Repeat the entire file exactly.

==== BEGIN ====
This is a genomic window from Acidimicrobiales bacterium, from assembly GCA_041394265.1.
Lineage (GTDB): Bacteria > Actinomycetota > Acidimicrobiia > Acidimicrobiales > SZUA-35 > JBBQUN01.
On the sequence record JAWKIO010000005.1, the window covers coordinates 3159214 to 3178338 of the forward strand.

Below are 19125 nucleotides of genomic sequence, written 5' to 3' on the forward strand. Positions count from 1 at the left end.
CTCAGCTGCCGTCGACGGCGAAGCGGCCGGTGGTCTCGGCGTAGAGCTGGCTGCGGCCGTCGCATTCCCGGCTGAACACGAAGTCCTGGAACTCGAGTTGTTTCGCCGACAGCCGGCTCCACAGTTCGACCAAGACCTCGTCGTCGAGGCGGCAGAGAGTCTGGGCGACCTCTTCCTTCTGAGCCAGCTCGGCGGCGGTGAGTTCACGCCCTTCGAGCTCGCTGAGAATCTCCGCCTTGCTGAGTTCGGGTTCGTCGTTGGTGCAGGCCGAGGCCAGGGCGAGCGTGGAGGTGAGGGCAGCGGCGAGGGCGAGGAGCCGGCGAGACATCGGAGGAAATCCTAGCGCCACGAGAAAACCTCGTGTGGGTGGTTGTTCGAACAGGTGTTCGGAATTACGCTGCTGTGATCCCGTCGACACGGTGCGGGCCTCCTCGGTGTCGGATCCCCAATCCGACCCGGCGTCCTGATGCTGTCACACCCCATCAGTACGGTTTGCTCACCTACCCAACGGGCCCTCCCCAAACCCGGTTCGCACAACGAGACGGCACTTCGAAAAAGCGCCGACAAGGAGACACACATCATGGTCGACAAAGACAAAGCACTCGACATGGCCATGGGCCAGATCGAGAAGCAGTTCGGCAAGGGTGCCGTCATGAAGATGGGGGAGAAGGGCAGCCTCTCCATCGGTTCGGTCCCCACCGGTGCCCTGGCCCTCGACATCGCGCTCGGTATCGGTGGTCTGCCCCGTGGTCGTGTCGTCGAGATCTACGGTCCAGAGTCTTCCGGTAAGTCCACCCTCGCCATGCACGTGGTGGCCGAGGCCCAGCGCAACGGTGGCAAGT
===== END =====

This is a genomic window from Acidimicrobiales bacterium, from assembly GCA_041394265.1.
Lineage (GTDB): Bacteria > Actinomycetota > Acidimicrobiia > Acidimicrobiales > SZUA-35 > JBBQUN01.
On the sequence record JAWKIO010000005.1, the window covers coordinates 3159214 to 3178338 of the forward strand.

Below are 19125 nucleotides of genomic sequence, written 5' to 3' on the forward strand. Positions count from 1 at the left end.
CTCAGCTGCCGTCGACGGCGAAGCGGCCGGTGGTCTCGGCGTAGAGCTGGCTGCGGCCGTCGCATTCCCGGCTGAACACGAAGTCCTGGAACTCGAGTTGTTTCGCCGACAGCCGGCTCCACAGTTCGACCAAGACCTCGTCGTCGAGGCGGCAGAGAGTCTGGGCGACCTCTTCCTTCTGAGCCAGCTCGGCGGCGGTGAGTTCACGCCCTTCGAGCTCGCTGAGAATCTCCGCCTTGCTGAGTTCGGGTTCGTCGTTGGTGCAGGCCGAGGCCAGGGCGAGCGTGGAGGTGAGGGCAGCGGCGAGGGCGAGGAGCCGGCGAGACATCGGAGGAAATCCTAGCGCCACGAGAAAACCTCGTGTGGGTGGTTGTTCGAACAGGTGTTCGGAATTACGCTGCTGTGATCCCGTCGACACGGTGCGGGCCTCCTCGGTGTCGGATCCCCAATCCGACCCGGCGTCCTGATGCTGTCACACCCCATCAGTACGGTTTGCTCACCTACCCAACGGGCCCTCCCCAAACCCGGTTCGCACAACGAGACGGCACTTCGAAAAAGCGCCGACAAGGAGACACACATCATGGTCGACAAAGACAAAGCACTCGACATGGCCATGGGCCAGATCGAGAAGCAGTTCGGCAAGGGTGCCGTCATGAAGATGGGGGAGAAGGGCAGCCTCTCCATCGGTTCGGTCCCCACCGGTGCCCTGGCCCTCGACATCGCGCTCGGTATCGGTGGTCTGCCCCGTGGTCGTGTCGTCGAGATCTACGGTCCAGAGTCTTCCGGTAAGTCCACCCTCGCCATGCACGTGGTGGCCGAGGCCCAGCGCAACGGTGGCAAGT